This should make us look again a the issue of blasphemy in general. The crime of criticizing a religion is not always called blasphemy; sometimes it is categorized as hate speech (even when it falls well below any sensible standard of actually inciting hatred or violence) because it supposedly insults the followers of a religion. These crimes—of expressing ‘blasphemy’ or offending religious feelings—are still a crime in 55 countries, can mean prison in 39 of those countries, and are punishable by death in six countries.

Recently, Ireland and the Netherlands started the process of removing some or part of their blasphemy laws. The arguments in these debates have universal validity.

Human Rights First and other NGOs have reported on human rights abuses caused by the use of blasphemy laws around the world.  These laws are often vague and can be subject to abuse, either by the authorities or citizens who can accuse a fellow citizen of blasphemy with a personal complaint to the prosecutor. The concept is inconsistent with universal human rights standards, which protect the rights of individuals rather than abstract ideas or religions. Those accused of blasphemy are frequently threatened or attacked even before any investigation. People take to the streets and violence stoked by religious extremists ensues. Blasphemy laws have been used to justify violence and oppression against minorities. Blasphemy laws enable governments to restrict freedom of expression, thought, and religion. Application of the laws can result in devastating consequences for religious minorities. This has been the case for Christians in Pakistan and Egypt, Ahmadi followers in Indonesia, and non-believers in Turkey and Saudi Arabia. In many instances, officials fail to condemn abuses or to hold the perpetrators of violence accountable. And the police often fail to stop violence against religious minorities or to protect those endangered on account of such laws.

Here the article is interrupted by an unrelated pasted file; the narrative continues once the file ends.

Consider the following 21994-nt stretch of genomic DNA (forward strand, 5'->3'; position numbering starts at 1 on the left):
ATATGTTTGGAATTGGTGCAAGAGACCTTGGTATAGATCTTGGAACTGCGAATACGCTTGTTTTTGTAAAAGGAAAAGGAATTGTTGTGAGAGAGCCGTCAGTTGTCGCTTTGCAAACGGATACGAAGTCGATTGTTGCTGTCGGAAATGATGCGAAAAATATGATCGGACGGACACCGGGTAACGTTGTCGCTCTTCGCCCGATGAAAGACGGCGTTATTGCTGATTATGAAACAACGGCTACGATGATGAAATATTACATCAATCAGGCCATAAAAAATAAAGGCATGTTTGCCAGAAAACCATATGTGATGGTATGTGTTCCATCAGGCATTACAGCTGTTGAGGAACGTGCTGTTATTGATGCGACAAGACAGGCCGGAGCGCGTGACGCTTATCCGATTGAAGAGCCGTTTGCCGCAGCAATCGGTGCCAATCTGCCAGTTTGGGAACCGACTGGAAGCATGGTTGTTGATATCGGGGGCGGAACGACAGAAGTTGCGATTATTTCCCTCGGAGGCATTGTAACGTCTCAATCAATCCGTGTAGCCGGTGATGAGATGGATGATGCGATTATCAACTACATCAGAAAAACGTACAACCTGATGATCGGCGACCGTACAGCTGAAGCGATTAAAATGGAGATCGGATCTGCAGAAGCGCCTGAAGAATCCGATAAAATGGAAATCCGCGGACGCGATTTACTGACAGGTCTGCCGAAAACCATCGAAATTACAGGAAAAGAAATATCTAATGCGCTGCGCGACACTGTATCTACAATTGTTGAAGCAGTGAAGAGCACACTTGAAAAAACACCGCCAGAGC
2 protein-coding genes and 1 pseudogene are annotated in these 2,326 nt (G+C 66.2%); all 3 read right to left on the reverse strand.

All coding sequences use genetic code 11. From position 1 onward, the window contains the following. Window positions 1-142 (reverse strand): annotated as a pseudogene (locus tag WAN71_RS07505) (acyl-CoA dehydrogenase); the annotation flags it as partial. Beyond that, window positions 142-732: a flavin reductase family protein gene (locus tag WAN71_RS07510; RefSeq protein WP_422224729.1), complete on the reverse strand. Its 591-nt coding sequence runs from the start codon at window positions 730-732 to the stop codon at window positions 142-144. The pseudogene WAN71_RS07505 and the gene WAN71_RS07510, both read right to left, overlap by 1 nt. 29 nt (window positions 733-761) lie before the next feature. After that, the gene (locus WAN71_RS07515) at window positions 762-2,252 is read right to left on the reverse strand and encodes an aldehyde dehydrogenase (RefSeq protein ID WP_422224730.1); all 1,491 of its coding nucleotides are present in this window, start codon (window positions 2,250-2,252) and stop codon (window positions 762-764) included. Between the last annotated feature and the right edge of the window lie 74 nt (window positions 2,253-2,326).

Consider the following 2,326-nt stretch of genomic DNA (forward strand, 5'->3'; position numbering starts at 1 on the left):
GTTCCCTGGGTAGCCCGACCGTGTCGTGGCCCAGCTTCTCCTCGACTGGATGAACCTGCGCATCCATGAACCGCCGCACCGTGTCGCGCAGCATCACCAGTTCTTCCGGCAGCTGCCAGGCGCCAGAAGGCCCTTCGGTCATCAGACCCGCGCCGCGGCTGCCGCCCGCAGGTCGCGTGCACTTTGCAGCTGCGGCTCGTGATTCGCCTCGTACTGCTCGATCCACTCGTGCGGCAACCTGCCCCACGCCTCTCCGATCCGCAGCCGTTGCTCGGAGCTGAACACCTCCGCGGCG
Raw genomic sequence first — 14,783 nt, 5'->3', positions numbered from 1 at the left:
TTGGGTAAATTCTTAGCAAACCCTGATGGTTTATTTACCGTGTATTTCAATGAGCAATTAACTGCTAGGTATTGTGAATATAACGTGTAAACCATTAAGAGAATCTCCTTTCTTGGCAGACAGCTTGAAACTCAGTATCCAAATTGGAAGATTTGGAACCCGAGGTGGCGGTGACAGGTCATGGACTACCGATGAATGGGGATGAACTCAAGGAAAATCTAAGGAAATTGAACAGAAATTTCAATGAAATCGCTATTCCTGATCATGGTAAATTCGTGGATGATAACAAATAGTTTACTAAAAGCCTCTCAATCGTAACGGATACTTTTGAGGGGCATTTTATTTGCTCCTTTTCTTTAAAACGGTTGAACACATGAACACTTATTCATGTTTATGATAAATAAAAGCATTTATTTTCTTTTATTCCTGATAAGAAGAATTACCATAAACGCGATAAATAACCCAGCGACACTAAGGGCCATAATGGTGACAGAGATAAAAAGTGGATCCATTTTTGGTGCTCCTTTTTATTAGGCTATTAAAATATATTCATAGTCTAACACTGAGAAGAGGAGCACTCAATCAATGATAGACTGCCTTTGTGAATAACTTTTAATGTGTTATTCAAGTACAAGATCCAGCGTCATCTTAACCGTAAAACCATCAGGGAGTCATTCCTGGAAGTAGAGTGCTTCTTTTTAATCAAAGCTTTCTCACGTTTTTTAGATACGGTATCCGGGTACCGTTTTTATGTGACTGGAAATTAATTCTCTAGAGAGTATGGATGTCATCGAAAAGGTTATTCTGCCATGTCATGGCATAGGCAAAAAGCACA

In the past few years, several bodies of the United Nations have examined the relationship between freedom of expression and hate speech, especially in relation to religious issues. After extensive consultation with governments and civil society, the Rabat Plan of Action was published by the United Nations Office of the High Commissioner for Human Rights in October 2012. This document outlines how blasphemy laws are problematic.  Since 2011, a new process dubbed the Istanbul Process was launched as a result of resolutions adopted at the Human Rights Council and the General Assembly. The idea is to combat religious intolerance without restricting freedom of speech but whether that is possible is a big question.

Lessons of the Debate Over Ireland’s Blasphemy Law | Human Rights First

http://www.humanrightsfirst.org/wp-content/uploads/Blasphemy_Cases.pdf.

http://www.secularism.org.uk/news/2013/12/netherlands-scraps-blasphemy-law–but-seeks-a-way-to-replace-it

BBC News – Pussy Riot: Russia frees jailed punk band members.